One woman I remember was very distinguished in her outward appearance. She was always ‘put together’ in how she dressed and in her appropriate greetings of people she met in the halls, but had no clue about hygiene or changing her clothes regularly.  Usually the certified nursing assistants (CNAs) could get almost every resident into the shower without too much hassle, but this lady was persistent in her refusal.  Nursing home residents have the right to be sloppy…when they are coherent enough to know the risk/benefit of their decisions.  When a green cloud follows them, and people fall like dominoes in their wake, something has to be done.  That’s when the administrative nurses have to jump in and figure something out.

The first thing to do was notify the family and get their permission to bathe Mrs. Cloud, even if she refused. They were the legal guardians since she couldn’t make decisions, so that wasn’t hard- they were thankful we were looking out for her (they were also out of town, so couldn’t be ‘hands-on’). The next thing to do was to figure out a plan.  The assistant director of nurses (ADON) and I were the ones who somehow got blessed with this task assignment, and thought we had a pretty good idea of how to get the job done. We got Mrs. Cloud into her private room, and carried on some generic, though tangential conversations as we got her overcoat off, and then talked about getting her clothes washed (that was usually less threatening than actually talking about showers up front).  OY.  We got the coat. We were doing pretty well with the dress, but getting down to her slip, and undies, we noticed that she had about 4 pairs of caked-on pantyhose. Each of those pantyhose required getting Mrs. Cloud back on her bed, ‘scootching’ the hose down, and then removing them…. x 4. Between each ‘scootch’, she’d bolt up and try to run off, so we’d have to get her seated again, then lying back on the bed so we could continue ‘scootching’.   The ADON and I were sweating by the time that was over.  The slip, bra, and undies were a piece of cake after the pantyhose circus.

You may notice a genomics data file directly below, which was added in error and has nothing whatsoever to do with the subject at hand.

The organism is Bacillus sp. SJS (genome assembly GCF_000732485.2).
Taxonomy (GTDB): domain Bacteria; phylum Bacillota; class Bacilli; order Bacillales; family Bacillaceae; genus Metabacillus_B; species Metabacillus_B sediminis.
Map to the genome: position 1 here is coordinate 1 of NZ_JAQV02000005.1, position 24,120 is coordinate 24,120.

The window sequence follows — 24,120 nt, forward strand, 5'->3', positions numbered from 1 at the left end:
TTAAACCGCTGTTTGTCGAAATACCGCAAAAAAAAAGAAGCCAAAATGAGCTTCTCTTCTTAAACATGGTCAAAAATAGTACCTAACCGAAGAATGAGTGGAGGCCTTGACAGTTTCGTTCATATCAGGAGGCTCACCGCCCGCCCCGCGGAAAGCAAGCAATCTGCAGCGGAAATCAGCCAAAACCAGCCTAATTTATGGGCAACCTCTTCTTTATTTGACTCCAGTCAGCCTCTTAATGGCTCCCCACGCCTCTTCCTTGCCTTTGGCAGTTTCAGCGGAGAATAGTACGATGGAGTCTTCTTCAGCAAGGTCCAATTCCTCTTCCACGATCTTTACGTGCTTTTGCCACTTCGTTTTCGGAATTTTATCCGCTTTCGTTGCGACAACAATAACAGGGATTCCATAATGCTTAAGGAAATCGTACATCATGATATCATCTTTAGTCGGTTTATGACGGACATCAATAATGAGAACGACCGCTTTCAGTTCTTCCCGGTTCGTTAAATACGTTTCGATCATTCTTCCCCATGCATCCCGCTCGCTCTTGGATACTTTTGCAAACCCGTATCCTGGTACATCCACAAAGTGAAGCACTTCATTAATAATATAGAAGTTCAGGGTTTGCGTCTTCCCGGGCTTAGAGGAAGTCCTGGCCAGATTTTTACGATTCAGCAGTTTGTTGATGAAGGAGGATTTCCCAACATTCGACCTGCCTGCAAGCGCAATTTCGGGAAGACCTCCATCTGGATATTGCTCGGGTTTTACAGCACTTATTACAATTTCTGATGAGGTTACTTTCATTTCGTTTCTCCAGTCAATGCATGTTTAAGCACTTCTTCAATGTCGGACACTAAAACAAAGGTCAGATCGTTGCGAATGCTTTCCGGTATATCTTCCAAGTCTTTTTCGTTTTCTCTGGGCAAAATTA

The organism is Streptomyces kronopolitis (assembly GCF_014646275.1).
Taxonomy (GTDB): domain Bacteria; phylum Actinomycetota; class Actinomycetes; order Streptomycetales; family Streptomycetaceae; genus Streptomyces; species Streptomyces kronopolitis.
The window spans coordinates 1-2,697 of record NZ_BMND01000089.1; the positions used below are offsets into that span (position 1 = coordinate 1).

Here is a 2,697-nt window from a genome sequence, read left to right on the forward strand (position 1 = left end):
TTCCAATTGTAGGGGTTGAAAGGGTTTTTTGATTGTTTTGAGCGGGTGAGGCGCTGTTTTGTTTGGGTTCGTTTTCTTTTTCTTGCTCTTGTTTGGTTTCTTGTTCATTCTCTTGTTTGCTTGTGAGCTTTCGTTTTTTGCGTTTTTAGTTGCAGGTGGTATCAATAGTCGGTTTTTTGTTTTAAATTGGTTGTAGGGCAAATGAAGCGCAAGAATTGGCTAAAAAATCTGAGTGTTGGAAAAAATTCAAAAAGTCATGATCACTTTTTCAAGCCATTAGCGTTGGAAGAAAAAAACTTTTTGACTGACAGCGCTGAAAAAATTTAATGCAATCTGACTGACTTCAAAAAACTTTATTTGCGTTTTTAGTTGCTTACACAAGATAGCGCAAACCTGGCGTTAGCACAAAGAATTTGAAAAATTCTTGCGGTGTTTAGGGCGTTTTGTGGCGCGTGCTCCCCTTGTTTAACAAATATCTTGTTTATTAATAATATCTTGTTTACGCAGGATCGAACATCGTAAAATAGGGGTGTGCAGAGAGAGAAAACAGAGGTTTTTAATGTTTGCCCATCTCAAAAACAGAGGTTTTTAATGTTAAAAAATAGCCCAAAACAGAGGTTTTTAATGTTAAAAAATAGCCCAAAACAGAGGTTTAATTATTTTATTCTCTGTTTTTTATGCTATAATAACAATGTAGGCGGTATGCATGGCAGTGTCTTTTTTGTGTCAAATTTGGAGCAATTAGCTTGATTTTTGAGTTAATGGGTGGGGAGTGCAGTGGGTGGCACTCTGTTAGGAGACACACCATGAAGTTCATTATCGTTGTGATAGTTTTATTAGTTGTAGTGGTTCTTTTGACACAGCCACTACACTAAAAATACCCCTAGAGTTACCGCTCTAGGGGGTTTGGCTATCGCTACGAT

So, we get Mrs. Cloud into her shower- after all, if we’re going to clean her clothes, why not get a nice warm shower (sounded like a good line)… she wasn’t happy, but went for it. We had the towels and washcloths ready. But…. oops. I forgot the body wash.  The  poor ADON was left wrangling Mrs. Cloud in the shower as I sped out of the room to find body wash.  I found what we needed, and we finished the shower from hell with no casualties.  A few minutes later, I saw Mrs. Cloud in the hallway, all fresh and sans cloud-o-funk, and she greeted me as if she’d never seen me before- very polite with a superficial smile. She remembered nothing. Crickets.

I also worked ‘the floor’ at night for a while.  One night, another confused little lady was wandering in a sort of frenzy, and was visibly tired. She had a sleeping pill ordered, so I offered her one. She wouldn’t take it.  I opened up the capsule, and mixed it with a tablespoon of orange juice in a one ounce plastic ‘shot glass’ medicine cup. I offered her a little nightcap, and she was so happy to take it.  I had poured some plain orange juice to get rid of any funky taste in her mouth, and she looked at me- dead serious- and said “Oh, Honey- I can only have one”.  She traipsed off to bed and finally got some sleep.